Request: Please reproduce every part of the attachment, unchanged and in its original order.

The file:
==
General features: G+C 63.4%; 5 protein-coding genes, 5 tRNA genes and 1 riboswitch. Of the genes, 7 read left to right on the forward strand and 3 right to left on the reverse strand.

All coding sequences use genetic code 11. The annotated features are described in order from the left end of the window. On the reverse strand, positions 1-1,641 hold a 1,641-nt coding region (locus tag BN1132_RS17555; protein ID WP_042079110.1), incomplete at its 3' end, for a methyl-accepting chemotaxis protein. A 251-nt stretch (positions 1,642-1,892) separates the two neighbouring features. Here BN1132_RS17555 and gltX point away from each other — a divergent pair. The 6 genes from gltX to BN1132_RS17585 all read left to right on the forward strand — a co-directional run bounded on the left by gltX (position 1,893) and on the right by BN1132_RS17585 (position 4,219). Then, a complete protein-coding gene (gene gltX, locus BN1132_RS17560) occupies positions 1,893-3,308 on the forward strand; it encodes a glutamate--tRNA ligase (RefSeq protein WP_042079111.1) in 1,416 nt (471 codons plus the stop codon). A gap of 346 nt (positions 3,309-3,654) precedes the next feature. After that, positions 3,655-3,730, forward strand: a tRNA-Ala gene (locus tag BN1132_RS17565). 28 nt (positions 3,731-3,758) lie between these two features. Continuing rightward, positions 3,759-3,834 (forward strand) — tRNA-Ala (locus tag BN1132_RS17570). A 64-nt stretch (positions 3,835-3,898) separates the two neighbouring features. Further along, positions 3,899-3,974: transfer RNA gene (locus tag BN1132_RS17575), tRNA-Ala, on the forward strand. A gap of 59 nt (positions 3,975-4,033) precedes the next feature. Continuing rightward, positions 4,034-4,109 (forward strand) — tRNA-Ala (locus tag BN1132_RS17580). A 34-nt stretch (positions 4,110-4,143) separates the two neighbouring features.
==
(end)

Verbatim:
General features: G+C 63.4%; 5 protein-coding genes, 5 tRNA genes and 1 riboswitch. Of the genes, 7 read left to right on the forward strand and 3 right to left on the reverse strand.

All coding sequences use genetic code 11. The annotated features are described in order from the left end of the window. On the reverse strand, positions 1-1,641 hold a 1,641-nt coding region (locus tag BN1132_RS17555; protein ID WP_042079110.1), incomplete at its 3' end, for a methyl-accepting chemotaxis protein. A 251-nt stretch (positions 1,642-1,892) separates the two neighbouring features. Here BN1132_RS17555 and gltX point away from each other — a divergent pair. The 6 genes from gltX to BN1132_RS17585 all read left to right on the forward strand — a co-directional run bounded on the left by gltX (position 1,893) and on the right by BN1132_RS17585 (position 4,219). Then, a complete protein-coding gene (gene gltX, locus BN1132_RS17560) occupies positions 1,893-3,308 on the forward strand; it encodes a glutamate--tRNA ligase (RefSeq protein WP_042079111.1) in 1,416 nt (471 codons plus the stop codon). A gap of 346 nt (positions 3,309-3,654) precedes the next feature. After that, positions 3,655-3,730, forward strand: a tRNA-Ala gene (locus tag BN1132_RS17565). 28 nt (positions 3,731-3,758) lie between these two features. Continuing rightward, positions 3,759-3,834 (forward strand) — tRNA-Ala (locus tag BN1132_RS17570). A 64-nt stretch (positions 3,835-3,898) separates the two neighbouring features. Further along, positions 3,899-3,974: transfer RNA gene (locus tag BN1132_RS17575), tRNA-Ala, on the forward strand. A gap of 59 nt (positions 3,975-4,033) precedes the next feature. Continuing rightward, positions 4,034-4,109 (forward strand) — tRNA-Ala (locus tag BN1132_RS17580). A 34-nt stretch (positions 4,110-4,143) separates the two neighbouring features.